"Sixteen months ago, we had 5 million pounds of frozen fish fillets in a warehouse. There was no sales movement, prices were sliding and our competitors were selling the stuff at a loss--some went for as little as 50 cents a pound," recounted Graham Redmayne.
The surplus fish in question was Alaskan pollock, a little-known seafood whose obscurity failed to interest consumers. Naturally, this unfamiliarity was also a deterrent for restaurant fish buyers.
The lack of response made it clear to Redmayne's company, Arctic Alaska Seafoods, that America's appetite for fish may be rapidly expanding, but only on a selective basis.
Memory of the problem still lingered as Redmayne discussed the situation while staffing an exhibit at Sea Fare '87, a recent trade show at the Long Beach Convention Center.
"We had 5 million pounds in storage along with new vessels out there catching more fish, but no market," he said.
Although this meaty, white fish carries an unfamiliar name, it is the staple in the highly processed surimi mixture that is used to make the imitation crab and shrimp products that have dramatically proliferated in the past few years. Yet, there was little demand for Alaskan pollock meat in an unadulterated form--a situation that made things difficult for Redmayne and his warehouse full of boneless fillets.
But then, in early 1986, the market began to change. Most importantly, supplies of cod, the world's most popular whitefish, became tight. A thinning catch was accompanied by heavy demand from a number of international markets. For instance, cod is a traditional presence on European tables. It also has a long-held place as the species of choice for fish and chips in England and it is widely used for fish sandwiches in this nation's fast-food restaurants.
The cod supply-demand situation caused prices to almost double at the wholesale level. Purveyors were thus forced to look elsewhere for a similar-tasting fish with the same relative texture and color.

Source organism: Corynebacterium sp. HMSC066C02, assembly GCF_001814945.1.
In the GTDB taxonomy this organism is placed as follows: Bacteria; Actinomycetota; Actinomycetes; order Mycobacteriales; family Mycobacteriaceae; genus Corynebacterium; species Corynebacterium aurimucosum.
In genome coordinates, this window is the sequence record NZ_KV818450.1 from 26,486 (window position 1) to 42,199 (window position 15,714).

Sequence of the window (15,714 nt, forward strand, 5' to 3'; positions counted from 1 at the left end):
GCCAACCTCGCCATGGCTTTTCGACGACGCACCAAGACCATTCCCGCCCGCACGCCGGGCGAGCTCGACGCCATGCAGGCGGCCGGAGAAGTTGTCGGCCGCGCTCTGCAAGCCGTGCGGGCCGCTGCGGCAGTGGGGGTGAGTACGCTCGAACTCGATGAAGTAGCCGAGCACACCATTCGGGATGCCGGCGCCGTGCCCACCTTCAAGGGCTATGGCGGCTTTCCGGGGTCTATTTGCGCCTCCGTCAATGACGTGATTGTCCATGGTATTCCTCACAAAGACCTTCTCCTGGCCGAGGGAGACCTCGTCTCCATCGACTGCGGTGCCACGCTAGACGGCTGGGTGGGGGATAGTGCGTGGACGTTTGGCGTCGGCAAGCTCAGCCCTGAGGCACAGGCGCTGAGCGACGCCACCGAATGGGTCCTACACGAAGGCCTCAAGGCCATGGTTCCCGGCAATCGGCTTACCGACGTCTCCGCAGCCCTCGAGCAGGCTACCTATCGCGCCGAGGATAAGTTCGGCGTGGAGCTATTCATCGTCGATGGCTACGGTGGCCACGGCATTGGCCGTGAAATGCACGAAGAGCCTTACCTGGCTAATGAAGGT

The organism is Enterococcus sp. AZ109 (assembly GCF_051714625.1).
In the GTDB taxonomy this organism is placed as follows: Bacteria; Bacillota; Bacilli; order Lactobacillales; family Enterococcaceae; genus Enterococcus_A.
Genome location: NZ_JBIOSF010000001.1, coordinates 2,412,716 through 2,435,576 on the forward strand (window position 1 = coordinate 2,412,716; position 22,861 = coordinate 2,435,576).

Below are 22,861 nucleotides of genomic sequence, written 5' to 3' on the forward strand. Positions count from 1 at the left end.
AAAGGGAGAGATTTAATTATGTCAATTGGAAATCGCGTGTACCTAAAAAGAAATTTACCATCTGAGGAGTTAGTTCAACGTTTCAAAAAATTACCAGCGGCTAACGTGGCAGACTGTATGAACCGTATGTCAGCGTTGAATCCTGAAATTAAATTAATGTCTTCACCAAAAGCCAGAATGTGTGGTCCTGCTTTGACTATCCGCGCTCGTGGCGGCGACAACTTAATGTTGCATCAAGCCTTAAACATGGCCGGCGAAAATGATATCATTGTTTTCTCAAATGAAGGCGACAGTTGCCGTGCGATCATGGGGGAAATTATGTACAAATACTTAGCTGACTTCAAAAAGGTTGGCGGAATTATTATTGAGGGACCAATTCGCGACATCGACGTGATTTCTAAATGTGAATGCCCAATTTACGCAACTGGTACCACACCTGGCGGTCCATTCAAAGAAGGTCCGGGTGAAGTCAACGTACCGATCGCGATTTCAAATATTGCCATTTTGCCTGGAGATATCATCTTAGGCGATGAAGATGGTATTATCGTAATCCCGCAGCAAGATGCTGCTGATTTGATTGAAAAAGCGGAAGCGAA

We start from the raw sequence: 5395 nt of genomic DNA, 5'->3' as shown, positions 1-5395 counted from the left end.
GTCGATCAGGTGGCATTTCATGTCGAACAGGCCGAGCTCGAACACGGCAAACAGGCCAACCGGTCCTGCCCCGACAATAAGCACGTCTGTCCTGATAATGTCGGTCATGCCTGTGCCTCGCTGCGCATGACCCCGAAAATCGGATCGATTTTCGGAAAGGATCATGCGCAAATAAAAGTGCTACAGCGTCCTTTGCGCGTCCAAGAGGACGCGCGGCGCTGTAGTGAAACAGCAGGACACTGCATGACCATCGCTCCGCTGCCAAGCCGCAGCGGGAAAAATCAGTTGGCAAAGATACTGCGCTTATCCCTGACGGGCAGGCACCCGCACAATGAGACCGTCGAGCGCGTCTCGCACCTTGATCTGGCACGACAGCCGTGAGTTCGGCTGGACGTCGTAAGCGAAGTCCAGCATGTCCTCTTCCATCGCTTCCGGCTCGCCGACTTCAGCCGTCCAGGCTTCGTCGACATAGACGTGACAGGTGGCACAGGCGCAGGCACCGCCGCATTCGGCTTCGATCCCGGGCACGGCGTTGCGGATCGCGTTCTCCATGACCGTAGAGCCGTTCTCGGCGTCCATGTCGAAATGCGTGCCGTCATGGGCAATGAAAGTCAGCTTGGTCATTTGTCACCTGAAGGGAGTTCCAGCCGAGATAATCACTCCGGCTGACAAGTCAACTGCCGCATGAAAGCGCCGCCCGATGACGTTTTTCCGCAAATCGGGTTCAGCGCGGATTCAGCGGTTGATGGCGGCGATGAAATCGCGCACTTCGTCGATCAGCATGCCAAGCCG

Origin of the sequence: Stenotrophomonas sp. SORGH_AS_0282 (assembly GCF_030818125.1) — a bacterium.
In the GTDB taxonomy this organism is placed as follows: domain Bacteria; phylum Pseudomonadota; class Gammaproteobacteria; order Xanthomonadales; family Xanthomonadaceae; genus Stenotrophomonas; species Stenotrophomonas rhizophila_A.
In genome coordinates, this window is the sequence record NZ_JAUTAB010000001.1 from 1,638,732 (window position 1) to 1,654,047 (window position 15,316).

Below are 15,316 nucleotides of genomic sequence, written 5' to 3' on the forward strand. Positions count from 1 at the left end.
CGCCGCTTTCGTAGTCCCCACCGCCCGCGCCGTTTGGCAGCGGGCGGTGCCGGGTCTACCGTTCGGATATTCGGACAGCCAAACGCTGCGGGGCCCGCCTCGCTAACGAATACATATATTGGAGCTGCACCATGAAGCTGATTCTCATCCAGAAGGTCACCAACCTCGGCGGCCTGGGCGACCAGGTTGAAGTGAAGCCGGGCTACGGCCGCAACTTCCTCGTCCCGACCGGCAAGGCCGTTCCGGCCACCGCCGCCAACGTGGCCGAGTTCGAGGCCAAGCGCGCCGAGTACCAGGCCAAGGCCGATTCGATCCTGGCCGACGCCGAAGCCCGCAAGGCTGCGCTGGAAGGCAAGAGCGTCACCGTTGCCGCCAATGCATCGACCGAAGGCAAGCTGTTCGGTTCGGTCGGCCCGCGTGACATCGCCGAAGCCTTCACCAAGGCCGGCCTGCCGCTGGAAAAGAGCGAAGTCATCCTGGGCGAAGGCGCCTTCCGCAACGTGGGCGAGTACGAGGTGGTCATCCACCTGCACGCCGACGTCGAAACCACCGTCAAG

"The people we were beseeching to look at our product for months to no avail suddenly became receptive. They turned to pollock and it subsequently became a successful fish for them," said Redmayne, vice president for the Seattle-based Arctic Alaska, a firm with a fleet of boats that catches, processes and freezes fish at sea.
The sudden emergence of Alaskan pollock, not to be confused with the darker-colored, oilier Atlantic Ocean species of the same last name, has been significant. Generally unknown only a matter of months ago, the fish now shows great promise as a reasonably priced whitefish with little of the supply unpredictability that plagues other species.
The movement started about 20 years ago when Alaskan pollock was selected as the basis for surimi --the heavily cooked and reformed substance used for the imitation seafood products developed by the Japanese. Sales of surimi in this country alone went from virtually nothing in 1980 to last year's total of more than 120 million pounds.
Fishermen hoped that if consumers enjoyed imitation shellfish then they were also likely to accept its main component. But the jump from ingredient to entree did not occur until the pricing problems with cod arose. Only then was there a forced re-evaluation of Alaskan pollock, a delicately tinted fish that turns the desirable white color when cooked.
"Is Alaskan pollock the fish of the future? I think Alaskan pollock is the fish of the present," said John Martin of Intersea Fisheries Limited of Seattle. "There is a worldwide whitefish shortage encompassing species such as cod and haddock. This situation has driven the price of traditional whitefish up really high, making Alaskan pollock much more attractive."
The fish is caught primarily in the Bering Sea, and various industry estimates state that it may be the world's most plentiful seafood. One analyst, in fact, said the controlled annual harvest of Alaskan pollock alone could reach as high as 4 million tons, dwarfing the total catch of cod--now estimated to be 2.2 million tons a year.
Alaskan pollock's initial industry troubles were attributed, in part, to size. The average fish weighs about one pound and is 16 inches in length. Such smaller-size fish pose a disadvantage because they require more labor to yield edible portions. Once processed, though, fillets range in size from three to 10 ounces.
Until recently, most Alaskan pollock has been caught primarily by Japanese, Korean or Soviet vessels. But federal legislation has made it progressively easier for American fishing boats to assume a greater role within U.S. territorial waters.
"We are finally capitalizing on our own resources," said Ted Evans, executive director of the Alaska Factory Trawler Assn., a group of about 20 independent boat owners.
Taking control was one thing, marketing was still another, Evans said.